What often makes these conversations difficult is not always the nature of the conversation, but the organizational structures that lead to them. Having a once a year performance review asks you to present, in an hour or so, compelling information and examples from the past year to evidence your outstanding performance.
Moreover, because organizations usually favor some kind of rating system like a 1-5 score, or something like ‘achieved below expectations’ through to ‘exceeded expectations’, we fool ourselves into thinking we’ve received or delivered an objective evaluation.
The Wall Street Journal ran a piece recently arguing that ratings perhaps reflect more of the employer than the employee, and that they do more harm than good, sometimes for months after the rating. According to WSJ, execs however, still like them. Every year they get a view of how people perform against each other, keeping a healthy tension between employees’ performance, while allowing rewards to be distributed equitably.
Distributing rewards on this basis assumes that the ratings are accurate, not gamed by the employee or employer, not subject to internal politics and environment, and are an accurate and objective analysis of performance when assessed only once, or maybe twice, a year.
Preparing for the Annual Performance Review is best done all year, by carefully collecting artifacts for your performance portfolio while matching them against your position description and performance targets with an appropriate commentary.
It’s just that most people don’t do this, and most managers don’t keep track either. Consequently, when we get to the Annual Performance Review, we’re forced by the vagaries of memory to build an entire review on standout highlights or lowlights and/or recent evidence, all of which are affected by significant, unacknowledged cognitive biases.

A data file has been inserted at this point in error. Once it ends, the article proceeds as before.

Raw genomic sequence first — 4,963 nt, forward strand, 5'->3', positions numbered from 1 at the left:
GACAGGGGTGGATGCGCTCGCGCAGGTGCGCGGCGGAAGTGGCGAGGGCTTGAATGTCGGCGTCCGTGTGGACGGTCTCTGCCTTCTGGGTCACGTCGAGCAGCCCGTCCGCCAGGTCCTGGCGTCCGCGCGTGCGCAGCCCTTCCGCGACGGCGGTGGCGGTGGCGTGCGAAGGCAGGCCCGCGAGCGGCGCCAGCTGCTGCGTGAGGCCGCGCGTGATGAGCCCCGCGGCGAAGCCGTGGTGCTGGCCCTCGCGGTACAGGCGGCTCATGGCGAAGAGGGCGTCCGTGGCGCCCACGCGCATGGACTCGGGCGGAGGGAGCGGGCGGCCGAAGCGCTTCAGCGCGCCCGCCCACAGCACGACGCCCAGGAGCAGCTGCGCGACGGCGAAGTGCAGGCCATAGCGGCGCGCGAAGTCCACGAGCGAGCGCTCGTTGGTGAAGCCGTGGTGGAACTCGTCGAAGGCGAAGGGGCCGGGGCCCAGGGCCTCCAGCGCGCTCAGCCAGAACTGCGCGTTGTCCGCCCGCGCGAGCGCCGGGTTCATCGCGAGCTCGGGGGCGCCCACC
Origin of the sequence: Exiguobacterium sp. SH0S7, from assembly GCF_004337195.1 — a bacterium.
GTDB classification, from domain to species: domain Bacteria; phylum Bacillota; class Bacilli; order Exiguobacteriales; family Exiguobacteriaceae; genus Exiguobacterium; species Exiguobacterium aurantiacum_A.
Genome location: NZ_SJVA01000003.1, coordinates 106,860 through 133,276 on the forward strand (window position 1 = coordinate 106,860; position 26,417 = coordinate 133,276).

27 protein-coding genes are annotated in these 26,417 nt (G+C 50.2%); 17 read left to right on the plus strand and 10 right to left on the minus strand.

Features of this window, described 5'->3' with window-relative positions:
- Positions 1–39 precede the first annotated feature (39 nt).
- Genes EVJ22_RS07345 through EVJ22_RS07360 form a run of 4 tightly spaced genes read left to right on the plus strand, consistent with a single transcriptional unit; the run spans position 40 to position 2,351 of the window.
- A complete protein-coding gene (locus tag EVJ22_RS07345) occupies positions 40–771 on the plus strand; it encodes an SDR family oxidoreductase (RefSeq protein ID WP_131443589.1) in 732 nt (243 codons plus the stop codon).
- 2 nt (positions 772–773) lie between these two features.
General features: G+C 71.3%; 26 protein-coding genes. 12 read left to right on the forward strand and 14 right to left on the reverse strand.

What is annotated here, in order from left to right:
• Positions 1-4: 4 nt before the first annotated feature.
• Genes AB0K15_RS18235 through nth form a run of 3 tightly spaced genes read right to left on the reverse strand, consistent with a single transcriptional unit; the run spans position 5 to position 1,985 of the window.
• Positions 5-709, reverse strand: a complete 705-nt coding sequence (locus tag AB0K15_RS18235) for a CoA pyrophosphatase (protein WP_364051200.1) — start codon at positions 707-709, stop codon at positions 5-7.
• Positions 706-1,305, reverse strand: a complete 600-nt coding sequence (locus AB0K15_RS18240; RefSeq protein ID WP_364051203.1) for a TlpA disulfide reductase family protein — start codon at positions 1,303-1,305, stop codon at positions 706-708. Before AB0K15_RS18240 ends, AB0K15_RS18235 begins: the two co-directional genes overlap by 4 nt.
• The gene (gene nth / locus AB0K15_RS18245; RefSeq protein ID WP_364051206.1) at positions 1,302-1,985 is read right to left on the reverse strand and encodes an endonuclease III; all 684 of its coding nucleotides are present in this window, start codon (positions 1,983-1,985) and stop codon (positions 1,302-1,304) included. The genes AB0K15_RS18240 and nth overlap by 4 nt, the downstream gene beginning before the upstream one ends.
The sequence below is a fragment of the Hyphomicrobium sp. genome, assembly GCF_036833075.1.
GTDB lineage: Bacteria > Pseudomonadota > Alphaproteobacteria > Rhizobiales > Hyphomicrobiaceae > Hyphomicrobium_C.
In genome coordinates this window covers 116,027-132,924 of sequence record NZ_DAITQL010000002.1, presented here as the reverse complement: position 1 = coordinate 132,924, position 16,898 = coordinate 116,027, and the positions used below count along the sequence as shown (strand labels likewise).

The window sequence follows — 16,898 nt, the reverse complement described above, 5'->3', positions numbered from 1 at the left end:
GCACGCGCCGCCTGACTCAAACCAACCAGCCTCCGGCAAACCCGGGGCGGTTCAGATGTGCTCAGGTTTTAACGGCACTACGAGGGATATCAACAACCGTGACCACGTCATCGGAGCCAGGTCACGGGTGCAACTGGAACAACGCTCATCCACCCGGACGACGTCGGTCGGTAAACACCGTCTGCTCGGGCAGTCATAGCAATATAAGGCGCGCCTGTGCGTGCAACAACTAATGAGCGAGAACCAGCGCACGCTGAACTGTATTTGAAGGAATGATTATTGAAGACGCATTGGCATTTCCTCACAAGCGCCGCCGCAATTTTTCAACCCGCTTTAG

We’re left with a blunt instrument that lacks the subtleties and finesse required to actually improve performance.
Getting decent, accurate, useful feedback
Imagine a top sports performer, it doesn’t matter who. Then imagine that their coach sits them down once a year and they discuss how they each think the player has performed in the past year. They have only one hour, and the outcome will determine if the player still has a job, and how much they will earn on top of salary in the next 12 months. This will come down to a score out of 5.
Sounds silly when you put it like this, no?
A top sports performer will get regular, frequent and immediate feedback on their performance, so that they can make the continual small adjustments necessary to improve performance. Constructive feedback given regularly like this overcomes the brain’s perception of threat created by the Annual Performance Review and facilitates an accumulation of evidence with which performance can be more accurately measured.
So here’s the take home bit
Change is easiest when it’s small. Incremental changes are easier to make than large change, and can more easily overcome the brain’s threat response.
So, performance needs regular input, with frequent coaching. Performance reviews are best done as an accumulation of small steps, rather than as a one-off attempting to cover the whole year.
What do you think?
For more on this, drop us a line at the Brain Fitness Institute.
Annual Performance Review, coaching, brain, threat response, performance
Subscribe for FREE (top right) to get Bite sized brains in your inbox.
Check out our NZ Brain Fitness seminars and coaching here.
Brain Fitness on Facebook.
Like it? Share it!